Windows 10 Adoption: The ‘Y2K 2.0’ Government Software Opportunity for Federal Agencies
When Microsoft updated its Windows 7 operating system (OS) to Windows 8 in 2012, the combination of a controversial new interface and a lack of perceived benefit left federal agencies flat. Most chose to skip the government software upgrade cycle entirely and focus on more pressing needs.
As Windows 10 enters its second year of existence with a more familiar interface, a host of tangible benefits and a tailwind of widespread critical acclaim, many federal agencies are re-evaluating their government software upgrade stance and looking closely at the possibility of migrating to Windows 10 in the next fiscal year or two.
Government software gains 4 clear advantages from Windows 10.
Greatly improved security suite — Information security is the No. 1 concern among nearly all federal agencies today, and Windows 10 delivers a powerful suite of security features designed to work in concert with the device it resides on to protect the device, data and connected systems.
In a February 2016 blog post, Yusuf Mehdi, Microsoft’s corporate vice president for the Windows and Devices Group, outlined the most important security features for federal agencies:
- Windows Hello and Microsoft Passport — With Windows 10, agencies can move beyond the limitations of the simple password, identifying individuals through integrated multifactor authentication using biometric mechanisms like facial recognition and fingerprints.
- Enhanced threat resistance and device security — Federal agencies that use PCs and devices with integrated Trusted Platform Module (TPM) crypto-processor chips can take advantage of enhanced features like:
- Secure Boot helps prevent malware from embedding itself within hardware or starting before the OS.
- Trusted Boot maintains the integrity of the rest of the operating system.
- Device Guard ensures only signed applications and code can run on the device.
- Credential Guard safeguards credentials inside a hardware-based virtualized environment and breaks the popular “pass the hash” used in many major breaches.
- Windows Defender — An anti-malware service that currently protects nearly 300 million Windows devices.
- Enterprise Data Protection — This feature, currently in testing with enterprise customers, separates corporate and personal data and prevents corporate data from being copied out of corporate files to non-corporate files and locations.
- Many devices, one OS — When Windows 8 launched, hardware fell into discrete categories: PCs, tablets and smartphones, with a version of Windows 8 optimized for each. Windows 10 greatly streamlines and simplifies the landscape by offering just one OS version for all enterprise devices: desktops, laptops, tablets and the growing universe of hybrids like Microsoft’s own Surface 3 that blur the line between traditional PCs and tablets.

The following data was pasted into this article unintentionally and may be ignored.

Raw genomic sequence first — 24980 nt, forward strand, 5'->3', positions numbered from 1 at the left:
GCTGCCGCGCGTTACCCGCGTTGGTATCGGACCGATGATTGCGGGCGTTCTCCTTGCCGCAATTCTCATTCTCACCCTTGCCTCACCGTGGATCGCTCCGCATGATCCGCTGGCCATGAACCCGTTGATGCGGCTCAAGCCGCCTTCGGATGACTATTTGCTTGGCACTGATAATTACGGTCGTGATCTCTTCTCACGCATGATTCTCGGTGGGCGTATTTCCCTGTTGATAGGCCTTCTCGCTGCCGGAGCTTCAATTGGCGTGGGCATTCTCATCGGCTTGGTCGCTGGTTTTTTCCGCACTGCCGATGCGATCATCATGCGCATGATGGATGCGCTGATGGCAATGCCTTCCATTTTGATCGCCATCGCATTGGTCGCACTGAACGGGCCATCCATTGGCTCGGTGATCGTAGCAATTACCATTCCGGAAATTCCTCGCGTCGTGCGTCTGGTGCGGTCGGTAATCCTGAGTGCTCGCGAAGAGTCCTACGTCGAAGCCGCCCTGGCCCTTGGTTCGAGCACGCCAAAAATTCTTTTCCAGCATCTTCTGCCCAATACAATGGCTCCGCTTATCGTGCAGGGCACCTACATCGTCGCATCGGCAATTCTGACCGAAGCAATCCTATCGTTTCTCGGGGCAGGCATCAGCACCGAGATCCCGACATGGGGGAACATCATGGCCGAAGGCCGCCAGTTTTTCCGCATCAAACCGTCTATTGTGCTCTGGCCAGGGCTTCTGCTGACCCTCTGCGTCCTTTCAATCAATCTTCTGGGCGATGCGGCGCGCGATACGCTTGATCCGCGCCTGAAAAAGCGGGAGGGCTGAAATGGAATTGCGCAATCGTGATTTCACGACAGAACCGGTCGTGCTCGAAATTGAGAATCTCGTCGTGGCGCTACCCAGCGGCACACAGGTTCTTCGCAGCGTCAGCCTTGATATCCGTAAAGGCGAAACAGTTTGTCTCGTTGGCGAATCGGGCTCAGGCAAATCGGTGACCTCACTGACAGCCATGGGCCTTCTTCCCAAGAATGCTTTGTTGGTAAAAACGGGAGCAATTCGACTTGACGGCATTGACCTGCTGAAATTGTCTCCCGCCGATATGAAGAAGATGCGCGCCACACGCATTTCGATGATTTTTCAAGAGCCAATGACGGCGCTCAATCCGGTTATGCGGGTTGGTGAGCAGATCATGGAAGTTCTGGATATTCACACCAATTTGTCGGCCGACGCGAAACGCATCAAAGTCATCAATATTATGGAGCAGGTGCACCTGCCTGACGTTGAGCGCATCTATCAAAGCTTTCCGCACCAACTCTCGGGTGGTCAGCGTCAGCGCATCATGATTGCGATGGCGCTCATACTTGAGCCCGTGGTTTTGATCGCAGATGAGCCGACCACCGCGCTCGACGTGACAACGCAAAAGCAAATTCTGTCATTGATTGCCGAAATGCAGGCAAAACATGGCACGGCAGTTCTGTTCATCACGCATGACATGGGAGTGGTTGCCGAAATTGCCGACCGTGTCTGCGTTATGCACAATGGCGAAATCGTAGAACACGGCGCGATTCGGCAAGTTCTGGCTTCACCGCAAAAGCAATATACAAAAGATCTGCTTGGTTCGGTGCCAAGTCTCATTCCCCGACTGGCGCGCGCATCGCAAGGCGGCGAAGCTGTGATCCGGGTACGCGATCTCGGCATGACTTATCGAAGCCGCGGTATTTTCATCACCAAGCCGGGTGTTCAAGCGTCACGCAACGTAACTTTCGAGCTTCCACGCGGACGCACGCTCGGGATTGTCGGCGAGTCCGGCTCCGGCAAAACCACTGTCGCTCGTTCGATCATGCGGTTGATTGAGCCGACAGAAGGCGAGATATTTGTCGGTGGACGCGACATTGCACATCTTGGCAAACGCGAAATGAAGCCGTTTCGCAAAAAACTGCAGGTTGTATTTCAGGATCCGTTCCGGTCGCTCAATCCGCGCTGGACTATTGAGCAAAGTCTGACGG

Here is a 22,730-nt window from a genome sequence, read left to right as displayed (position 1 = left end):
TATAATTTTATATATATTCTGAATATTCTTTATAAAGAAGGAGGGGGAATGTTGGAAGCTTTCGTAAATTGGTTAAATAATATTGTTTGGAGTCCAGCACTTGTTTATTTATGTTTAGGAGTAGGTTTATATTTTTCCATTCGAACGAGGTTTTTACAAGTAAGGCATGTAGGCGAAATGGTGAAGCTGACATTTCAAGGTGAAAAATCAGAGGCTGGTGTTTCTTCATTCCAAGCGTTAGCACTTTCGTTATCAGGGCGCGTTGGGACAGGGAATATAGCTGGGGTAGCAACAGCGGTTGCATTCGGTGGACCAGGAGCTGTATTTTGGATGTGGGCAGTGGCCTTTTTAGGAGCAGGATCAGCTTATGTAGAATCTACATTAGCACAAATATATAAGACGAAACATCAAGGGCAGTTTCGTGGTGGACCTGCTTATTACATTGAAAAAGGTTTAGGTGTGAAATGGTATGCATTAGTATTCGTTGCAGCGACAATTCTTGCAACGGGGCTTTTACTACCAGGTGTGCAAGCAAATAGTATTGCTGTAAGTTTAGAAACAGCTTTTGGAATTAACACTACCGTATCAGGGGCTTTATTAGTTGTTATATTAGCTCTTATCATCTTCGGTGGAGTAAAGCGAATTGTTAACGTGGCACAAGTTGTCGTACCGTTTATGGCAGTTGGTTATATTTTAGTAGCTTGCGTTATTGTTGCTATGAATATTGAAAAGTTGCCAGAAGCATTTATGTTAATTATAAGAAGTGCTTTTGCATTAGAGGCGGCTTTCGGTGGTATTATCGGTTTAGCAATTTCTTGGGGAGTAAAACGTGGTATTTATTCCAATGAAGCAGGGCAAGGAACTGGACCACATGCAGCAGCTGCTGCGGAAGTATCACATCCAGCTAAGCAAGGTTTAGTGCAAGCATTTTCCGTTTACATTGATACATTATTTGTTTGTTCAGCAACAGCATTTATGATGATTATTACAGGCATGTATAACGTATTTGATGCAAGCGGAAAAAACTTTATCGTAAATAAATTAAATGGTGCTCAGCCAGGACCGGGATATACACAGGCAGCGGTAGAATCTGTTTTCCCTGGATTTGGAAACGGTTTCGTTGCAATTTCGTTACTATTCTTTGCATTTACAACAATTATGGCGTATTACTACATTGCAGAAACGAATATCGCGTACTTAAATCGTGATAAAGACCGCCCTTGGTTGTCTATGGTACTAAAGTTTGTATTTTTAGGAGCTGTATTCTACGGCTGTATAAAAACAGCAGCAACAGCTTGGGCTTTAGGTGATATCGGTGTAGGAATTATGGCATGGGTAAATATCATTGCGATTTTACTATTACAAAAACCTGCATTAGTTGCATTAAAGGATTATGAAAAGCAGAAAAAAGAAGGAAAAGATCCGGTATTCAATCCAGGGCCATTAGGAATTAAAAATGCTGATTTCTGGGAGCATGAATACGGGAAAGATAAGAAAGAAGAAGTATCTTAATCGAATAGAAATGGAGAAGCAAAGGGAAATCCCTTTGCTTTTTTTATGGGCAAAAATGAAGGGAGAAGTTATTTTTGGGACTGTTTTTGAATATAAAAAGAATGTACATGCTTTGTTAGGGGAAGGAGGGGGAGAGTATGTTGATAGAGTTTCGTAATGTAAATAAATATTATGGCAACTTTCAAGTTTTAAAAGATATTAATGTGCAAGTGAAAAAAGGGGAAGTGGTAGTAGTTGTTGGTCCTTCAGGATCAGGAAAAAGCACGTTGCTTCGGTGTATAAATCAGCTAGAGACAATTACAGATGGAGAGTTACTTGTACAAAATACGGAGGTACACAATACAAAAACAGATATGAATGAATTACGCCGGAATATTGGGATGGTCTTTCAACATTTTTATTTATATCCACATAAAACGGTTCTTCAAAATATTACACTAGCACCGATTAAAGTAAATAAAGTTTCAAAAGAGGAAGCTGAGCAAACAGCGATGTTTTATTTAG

Familiar interface for a smooth migration path — From an end-user perspective, Windows 10 does away with most of the controversial elements from Windows 8’s “Metro” interface, replacing them with a traditional Start button and other cues familiar to regular users of Windows 7 and earlier.
These small but simple changes greatly reduce the need for employee training and change management, improving user acceptance and maintaining productivity throughout the crucial early stages of a new OS rollout.
Less focus on maintenance, greater focus on innovation — In many IT organizations, both public and private, up to 80% of the total IT budget is devoted to maintenance of legacy systems, leaving precious little for actual development activity. The only real way to make lasting change is to modernize and streamline the legacy environment.
A Windows 10 migration gives federal IT teams that rare opportunity to do just that — streamline the legacy environment. It creates what one federal IT leader called a “Y2K opportunity” to refresh hardware, and modernize the OS and software portfolio at the same time, creating a less complex IT environment to manage.
That in turn allows valuable resources to be diverted away from maintenance, and support activities toward innovation and the development of new tools and applications that meet the changing needs of the agency and workforce — all while staying one step ahead of the evolving federal guidelines for security and software spending.
With Windows 7 reaching its extended end-of-life date in January 2020, Windows 10 offers a compelling government software migration opportunity for federal agencies. Its combination of features, security, consistency and a pared-down menu of versions to choose from (and support) makes it highly attractive for federal agencies looking for a highly-secure and rock-solid OS that can meet the needs of the modern workforce.
To learn more and discover best practices for taking advantage of an OS migration to streamline your software portfolio, download our free whitepaper, “Windows 10 Adoption: Best Practices for Federal Agencies.”